Aim: Leafcutter bees use plants as pollen and nectar sources, but also cut leaf discs and use them to line their nests. Which plant species they choose as nesting material and why they do so have remained obscure. We asked the following: (1) How are the plant species used by leafcutter bees distributed phylogenetically? (2) Does plant choice differ across geographical regions, and if so, in what ways? (3) Are the leaf plant species natives or exotics? (4) What plant and leaf traits predict selection of plant species by leafcutter bees? And (5) Does the abundance of individuals per species in the habitat influence leafcutter bees’ plant preferences?. Location: Tropical South Asia, temperate eastern Canada and US Sonoran Desert. Methods: We mapped taxa known to be used by leafcutter bees both from our own study and published literature onto the most recent angiosperm phylogeny. To determine what plant and leaf traits predict leaf selection, we monitored 6,120 individuals of 214 native and exotic plant species planted in a 3-sq. km. arboretum in Arizona and recorded leaf damage inflicted by bees. Results: Megachile showed a strong preference for species in the rosid clade, particularly the phylogenetic cluster of Fabales, Fagales and Rosales. Thirty-two to forty-five percentage of the leaf plant species were exotic to a given region. Membership in the rosid clade and Fabaceae family predicted plant preference, whereas the plant species’ local abundance and geographical origin did not. Leaf water content, morphotype and the presence of latex were important factors influencing plant choice, whereas leaf shape and size did not. Main conclusion: These patterns point to plant groups whose availability should be monitored to assure persistence of leafcutter bees. Their preference for specific globally distributed plant clades, yet ability to readily adopt certain exotic plant species as nest resources, likely augments their ability to persist.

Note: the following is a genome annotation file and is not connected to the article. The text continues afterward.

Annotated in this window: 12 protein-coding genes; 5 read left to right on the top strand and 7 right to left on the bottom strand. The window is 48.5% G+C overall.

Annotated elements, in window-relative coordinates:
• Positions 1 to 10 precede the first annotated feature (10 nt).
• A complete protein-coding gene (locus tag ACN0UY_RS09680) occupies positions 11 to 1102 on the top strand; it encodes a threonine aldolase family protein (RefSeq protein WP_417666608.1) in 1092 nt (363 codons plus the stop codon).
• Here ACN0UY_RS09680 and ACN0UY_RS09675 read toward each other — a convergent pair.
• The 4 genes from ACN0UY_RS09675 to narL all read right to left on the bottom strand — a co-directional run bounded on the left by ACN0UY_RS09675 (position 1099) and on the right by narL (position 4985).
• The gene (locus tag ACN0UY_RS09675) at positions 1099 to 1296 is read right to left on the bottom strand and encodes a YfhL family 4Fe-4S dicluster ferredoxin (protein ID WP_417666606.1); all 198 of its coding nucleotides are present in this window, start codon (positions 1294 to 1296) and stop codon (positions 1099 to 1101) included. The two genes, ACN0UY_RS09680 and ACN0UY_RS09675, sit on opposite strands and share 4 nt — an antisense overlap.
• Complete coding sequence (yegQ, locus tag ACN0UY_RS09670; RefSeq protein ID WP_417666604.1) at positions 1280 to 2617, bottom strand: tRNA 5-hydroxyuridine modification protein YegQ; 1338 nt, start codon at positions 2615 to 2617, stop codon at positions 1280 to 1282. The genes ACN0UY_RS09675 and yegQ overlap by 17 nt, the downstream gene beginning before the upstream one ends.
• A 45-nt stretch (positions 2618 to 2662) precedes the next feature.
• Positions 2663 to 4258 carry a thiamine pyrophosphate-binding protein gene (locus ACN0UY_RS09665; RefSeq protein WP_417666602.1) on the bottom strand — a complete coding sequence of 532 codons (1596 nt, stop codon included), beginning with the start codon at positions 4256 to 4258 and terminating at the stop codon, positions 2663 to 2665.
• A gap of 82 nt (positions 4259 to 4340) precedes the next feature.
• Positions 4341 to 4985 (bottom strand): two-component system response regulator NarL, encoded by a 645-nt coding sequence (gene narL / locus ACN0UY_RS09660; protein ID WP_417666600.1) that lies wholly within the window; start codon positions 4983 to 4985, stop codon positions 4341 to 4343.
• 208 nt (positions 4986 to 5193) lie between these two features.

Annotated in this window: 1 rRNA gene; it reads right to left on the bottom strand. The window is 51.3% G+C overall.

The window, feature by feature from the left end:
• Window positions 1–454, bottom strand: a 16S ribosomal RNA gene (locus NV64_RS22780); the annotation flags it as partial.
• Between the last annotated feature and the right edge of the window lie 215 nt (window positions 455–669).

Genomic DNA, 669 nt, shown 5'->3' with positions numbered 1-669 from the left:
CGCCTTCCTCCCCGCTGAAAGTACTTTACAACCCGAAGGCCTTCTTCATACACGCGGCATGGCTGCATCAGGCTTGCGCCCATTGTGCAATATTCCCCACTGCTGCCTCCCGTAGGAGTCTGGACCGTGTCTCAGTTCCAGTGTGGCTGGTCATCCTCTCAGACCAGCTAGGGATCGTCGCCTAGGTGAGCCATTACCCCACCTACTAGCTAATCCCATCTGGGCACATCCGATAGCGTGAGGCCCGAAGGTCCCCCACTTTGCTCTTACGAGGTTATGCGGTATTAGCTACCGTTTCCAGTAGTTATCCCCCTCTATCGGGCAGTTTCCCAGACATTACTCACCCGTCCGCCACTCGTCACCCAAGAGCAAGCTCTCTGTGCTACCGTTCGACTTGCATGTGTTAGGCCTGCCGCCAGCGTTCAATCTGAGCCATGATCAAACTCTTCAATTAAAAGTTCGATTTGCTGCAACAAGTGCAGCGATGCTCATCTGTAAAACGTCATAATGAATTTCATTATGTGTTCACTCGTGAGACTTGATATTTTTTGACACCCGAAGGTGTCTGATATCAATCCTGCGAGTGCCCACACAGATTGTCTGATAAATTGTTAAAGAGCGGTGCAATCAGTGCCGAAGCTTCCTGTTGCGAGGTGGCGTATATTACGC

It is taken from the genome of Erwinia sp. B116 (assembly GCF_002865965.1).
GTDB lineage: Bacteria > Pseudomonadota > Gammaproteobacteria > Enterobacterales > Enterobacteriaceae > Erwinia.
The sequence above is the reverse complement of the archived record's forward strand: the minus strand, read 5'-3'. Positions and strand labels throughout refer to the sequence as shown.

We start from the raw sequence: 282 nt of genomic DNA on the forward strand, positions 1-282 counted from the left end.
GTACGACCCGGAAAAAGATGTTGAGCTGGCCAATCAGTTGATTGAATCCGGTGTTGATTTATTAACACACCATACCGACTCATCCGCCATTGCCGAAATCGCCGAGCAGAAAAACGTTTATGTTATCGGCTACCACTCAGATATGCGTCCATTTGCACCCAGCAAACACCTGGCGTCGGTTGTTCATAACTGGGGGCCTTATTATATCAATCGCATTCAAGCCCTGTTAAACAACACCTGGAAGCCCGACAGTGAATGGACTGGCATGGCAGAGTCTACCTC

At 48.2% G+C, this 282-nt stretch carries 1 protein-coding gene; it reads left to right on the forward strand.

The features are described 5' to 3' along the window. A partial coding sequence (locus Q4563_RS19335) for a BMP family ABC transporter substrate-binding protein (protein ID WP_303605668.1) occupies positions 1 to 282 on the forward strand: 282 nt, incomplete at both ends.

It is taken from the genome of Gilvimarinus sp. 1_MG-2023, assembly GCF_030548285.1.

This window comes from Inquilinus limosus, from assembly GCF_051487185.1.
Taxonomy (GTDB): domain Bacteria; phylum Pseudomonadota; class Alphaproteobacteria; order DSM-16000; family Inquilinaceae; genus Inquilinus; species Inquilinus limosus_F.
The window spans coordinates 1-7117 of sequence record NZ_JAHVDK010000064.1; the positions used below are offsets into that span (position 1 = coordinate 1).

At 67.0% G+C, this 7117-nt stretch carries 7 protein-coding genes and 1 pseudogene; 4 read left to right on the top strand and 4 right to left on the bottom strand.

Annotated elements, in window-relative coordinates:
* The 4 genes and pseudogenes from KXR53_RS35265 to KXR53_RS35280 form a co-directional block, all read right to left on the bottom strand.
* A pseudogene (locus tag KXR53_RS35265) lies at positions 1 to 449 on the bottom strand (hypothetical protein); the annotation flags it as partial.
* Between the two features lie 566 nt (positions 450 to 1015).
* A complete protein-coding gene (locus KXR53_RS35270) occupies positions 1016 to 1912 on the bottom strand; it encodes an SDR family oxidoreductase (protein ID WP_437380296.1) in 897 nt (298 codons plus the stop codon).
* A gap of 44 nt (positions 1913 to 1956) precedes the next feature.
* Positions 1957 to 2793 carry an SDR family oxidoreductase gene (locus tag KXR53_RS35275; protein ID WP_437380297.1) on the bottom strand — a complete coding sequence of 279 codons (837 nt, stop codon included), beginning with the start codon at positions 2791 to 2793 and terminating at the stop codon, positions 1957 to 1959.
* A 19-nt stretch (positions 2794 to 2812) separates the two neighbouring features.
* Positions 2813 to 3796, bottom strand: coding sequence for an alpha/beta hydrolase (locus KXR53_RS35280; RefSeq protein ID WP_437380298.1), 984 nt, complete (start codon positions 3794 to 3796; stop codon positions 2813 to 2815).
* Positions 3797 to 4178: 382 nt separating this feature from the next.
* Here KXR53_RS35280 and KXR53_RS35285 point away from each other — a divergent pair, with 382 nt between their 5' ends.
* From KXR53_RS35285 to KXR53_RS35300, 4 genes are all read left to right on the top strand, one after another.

- leafcutter bee
- urban ecosystem
ASJC Scopus subject areas
- Ecology, Evolution, Behavior and Systematics